Housing strategy aims to build more than 200,000 homes
By Nick Mann | 21 November 2011
The government today launched its housing strategy, encouraging councils to bring forward plans for large developments and offering £400m in cash for stalled projects.
The strategy, Laying the foundations, aims to address a projected shortfall of more than 100,000 homes a year if housebuilding remains at current levels.
The £400m ‘Get Britain Building’ fund will help to provide up to 16,000 new homes by restarting projects that have planning permission but had shut down due to economic conditions, ministers said.
Councils that want to initiate large housing developments will be able to access a ‘programme of support’ to help bring projects forward. This will include giving them the chance to take advantage of ‘streamlined’ planning processes.
The strategy includes details on reforms of the right-to-buy scheme for social housing tenants, first announced at the Conservative Party conference. The government is offering bigger discounts for those choosing to buy their homes. It intended to use receipts from these sales to support the construction of up to 100,000 new affordable homes for rent.
It also confirms plans to free public land for building up to 100,000 homes for sale by 2015. Developers will be offered a ‘Build Now, Pay Later’ incentive, under which they can pay for the land after homes have been sold if they do not have the finance to buy the land upfront.
Writing in the foreword of what they claimed was a ‘radical and unashamedly ambitious strategy’, Prime Minister David Cameron and Deputy Prime Minister Nick Clegg said it would ‘unlock the housing market, get Britain building again, and give many more people the satisfaction and security that comes from stepping over their own threshold’.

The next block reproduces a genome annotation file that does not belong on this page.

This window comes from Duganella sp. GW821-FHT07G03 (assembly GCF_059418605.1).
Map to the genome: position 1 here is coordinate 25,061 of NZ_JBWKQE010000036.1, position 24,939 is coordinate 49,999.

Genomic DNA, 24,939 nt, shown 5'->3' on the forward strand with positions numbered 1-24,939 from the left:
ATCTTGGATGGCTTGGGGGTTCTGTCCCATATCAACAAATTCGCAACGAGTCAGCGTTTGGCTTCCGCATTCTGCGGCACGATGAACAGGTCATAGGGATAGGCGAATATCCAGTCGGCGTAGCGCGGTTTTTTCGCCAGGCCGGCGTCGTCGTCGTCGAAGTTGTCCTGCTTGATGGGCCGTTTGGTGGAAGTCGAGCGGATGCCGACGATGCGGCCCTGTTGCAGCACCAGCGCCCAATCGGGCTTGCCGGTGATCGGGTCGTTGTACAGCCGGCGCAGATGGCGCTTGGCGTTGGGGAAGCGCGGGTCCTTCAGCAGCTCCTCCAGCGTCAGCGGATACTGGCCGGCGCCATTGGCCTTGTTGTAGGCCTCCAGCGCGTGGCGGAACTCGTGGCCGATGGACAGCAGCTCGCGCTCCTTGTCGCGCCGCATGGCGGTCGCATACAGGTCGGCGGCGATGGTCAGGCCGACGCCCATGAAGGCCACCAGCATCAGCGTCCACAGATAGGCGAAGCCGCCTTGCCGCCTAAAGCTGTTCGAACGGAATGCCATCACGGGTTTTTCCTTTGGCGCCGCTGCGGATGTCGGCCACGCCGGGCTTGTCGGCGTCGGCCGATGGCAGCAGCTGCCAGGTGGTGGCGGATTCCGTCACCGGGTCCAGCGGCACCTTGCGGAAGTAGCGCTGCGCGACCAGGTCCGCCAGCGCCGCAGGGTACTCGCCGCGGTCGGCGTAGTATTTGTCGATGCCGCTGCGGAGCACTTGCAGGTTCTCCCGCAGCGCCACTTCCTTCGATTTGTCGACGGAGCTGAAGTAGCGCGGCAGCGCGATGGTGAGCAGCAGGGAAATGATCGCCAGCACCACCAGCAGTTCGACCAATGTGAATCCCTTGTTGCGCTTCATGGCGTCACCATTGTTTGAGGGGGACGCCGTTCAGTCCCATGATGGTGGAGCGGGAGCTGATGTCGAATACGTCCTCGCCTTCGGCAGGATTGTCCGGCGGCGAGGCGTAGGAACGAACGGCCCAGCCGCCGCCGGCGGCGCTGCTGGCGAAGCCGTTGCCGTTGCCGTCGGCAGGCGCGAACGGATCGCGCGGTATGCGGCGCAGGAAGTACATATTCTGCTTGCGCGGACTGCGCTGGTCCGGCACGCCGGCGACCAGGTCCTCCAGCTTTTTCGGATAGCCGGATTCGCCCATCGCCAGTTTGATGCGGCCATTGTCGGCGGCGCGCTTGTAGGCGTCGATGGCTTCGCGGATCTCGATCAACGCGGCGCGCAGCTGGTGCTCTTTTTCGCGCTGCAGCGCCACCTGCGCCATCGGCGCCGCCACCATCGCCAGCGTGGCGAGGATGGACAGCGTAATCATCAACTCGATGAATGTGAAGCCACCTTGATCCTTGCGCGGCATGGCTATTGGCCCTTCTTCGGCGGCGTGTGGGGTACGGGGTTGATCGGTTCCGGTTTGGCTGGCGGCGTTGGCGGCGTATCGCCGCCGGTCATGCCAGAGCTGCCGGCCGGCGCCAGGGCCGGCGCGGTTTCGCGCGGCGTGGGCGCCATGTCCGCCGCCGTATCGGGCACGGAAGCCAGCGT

However, Labour’s shadow housing minister Jack Dromey criticised the plans, which he said involved the government giving back only 10% of the £4bn cut to housing investment it had made last year.
‘With millions in need of a decent home at a price they can afford, the country is gripped by a growing housing crisis. Despite 127 government announcements, more than one a week since the coalition took power, their own figures show a 6% fall in new homes and a 10% increase in homelessness,’ he said.
Elsewhere, the strategy outlines plans to use public money to help underwrite a scheme to allow first time buyers to enter the housing market with only a 5% deposit.
Under this indemnity scheme, government and homebuilders will provide security on loans taken out by first-time buyers for new homes, so if the house is sold on for less than the outstanding mortgage total, the lender will be able to recover their loss.
It includes proposals to ‘improve fairness’ for those living in social housing. These include consulting on a ‘Pay To Stay’ system, which would involve higher-paid social housing tenants having to pay up to market rents if they want to remain in their homes.
Councils will also be given powers to reject applications for social housing from people deemed to already own a ‘perfectly acceptable’ home of their own, while the government will also consult on how to address the ‘outrage’ of 50,000 unlawfully-occupied social homes.
Leslie Morphy, chief executive of housing charity Crisis, said: ‘Today’s housing strategy is long overdue. With homelessness and housing waiting lists rising, the real test will be whether today’s announcements really do see hundreds of thousands of desperately needed new houses being built – especially affordable homes to rent.
‘It must also not be forgotten that just last year the housing budget was slashed by 70% and other cuts to Housing Benefit, housing advice and homelessness services are hurting people now and will directly undermine the laudable aims set out today.’